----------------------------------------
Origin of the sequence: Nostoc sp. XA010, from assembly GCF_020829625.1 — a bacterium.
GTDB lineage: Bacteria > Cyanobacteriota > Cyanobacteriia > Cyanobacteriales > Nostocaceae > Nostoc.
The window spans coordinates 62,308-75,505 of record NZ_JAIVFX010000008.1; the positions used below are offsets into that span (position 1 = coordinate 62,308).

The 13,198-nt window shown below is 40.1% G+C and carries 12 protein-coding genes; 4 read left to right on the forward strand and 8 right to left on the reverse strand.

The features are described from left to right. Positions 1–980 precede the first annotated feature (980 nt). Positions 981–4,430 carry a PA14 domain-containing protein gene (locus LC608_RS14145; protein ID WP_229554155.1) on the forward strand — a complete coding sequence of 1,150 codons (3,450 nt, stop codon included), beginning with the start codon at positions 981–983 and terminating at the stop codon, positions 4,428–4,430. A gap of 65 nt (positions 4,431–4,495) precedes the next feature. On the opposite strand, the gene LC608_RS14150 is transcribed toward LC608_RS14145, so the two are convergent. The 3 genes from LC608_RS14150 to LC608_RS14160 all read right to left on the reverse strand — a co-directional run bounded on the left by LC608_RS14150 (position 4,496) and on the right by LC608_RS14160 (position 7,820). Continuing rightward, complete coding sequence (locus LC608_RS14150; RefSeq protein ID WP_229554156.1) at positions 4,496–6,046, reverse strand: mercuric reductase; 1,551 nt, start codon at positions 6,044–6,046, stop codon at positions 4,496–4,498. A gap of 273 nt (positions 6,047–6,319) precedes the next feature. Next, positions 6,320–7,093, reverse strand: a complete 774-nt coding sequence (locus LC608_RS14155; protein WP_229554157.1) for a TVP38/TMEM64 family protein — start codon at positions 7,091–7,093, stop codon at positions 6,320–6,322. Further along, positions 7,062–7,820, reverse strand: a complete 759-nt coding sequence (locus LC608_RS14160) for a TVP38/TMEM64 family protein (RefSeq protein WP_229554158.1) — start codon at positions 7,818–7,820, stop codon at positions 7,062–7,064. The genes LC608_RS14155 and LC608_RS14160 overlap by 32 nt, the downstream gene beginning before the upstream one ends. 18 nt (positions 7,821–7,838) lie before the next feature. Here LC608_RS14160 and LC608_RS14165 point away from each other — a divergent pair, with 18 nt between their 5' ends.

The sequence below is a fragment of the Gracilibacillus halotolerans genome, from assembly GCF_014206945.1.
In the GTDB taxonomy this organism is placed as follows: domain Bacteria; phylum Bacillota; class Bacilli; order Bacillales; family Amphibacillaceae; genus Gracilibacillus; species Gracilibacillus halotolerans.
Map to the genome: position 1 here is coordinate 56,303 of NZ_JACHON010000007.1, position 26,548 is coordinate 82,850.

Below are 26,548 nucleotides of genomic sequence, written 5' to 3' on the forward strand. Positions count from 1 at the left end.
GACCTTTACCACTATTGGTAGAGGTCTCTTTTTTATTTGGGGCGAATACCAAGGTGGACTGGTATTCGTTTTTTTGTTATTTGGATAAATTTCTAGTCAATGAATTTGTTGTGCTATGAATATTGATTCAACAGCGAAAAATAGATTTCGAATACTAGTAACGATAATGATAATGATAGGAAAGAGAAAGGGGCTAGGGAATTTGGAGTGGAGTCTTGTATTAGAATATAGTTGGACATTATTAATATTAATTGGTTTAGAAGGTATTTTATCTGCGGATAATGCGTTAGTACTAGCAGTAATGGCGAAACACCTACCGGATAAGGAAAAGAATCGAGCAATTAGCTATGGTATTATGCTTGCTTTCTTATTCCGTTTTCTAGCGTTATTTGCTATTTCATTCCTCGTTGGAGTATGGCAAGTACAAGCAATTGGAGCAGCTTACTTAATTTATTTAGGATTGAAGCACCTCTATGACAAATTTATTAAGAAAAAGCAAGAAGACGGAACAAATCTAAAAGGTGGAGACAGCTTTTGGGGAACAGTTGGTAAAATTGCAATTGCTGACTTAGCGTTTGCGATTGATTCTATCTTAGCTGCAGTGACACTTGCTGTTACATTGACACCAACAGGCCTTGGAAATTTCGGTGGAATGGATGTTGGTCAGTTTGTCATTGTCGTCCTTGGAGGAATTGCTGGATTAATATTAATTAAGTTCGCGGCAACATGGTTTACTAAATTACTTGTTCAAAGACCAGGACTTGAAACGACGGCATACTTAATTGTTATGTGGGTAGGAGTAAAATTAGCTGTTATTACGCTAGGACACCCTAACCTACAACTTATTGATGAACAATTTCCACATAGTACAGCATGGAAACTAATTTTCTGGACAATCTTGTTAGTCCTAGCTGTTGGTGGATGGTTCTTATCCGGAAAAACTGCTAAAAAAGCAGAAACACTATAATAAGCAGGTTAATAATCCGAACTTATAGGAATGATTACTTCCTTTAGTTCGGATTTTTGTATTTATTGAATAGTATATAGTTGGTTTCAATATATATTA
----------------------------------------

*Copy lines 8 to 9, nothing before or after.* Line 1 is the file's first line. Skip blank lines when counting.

Map to the genome: position 1 here is coordinate 56,303 of NZ_JACHON010000007.1, position 26,548 is coordinate 82,850.

Below are 26,548 nucleotides of genomic sequence, written 5' to 3' on the forward strand. Positions count from 1 at the left end.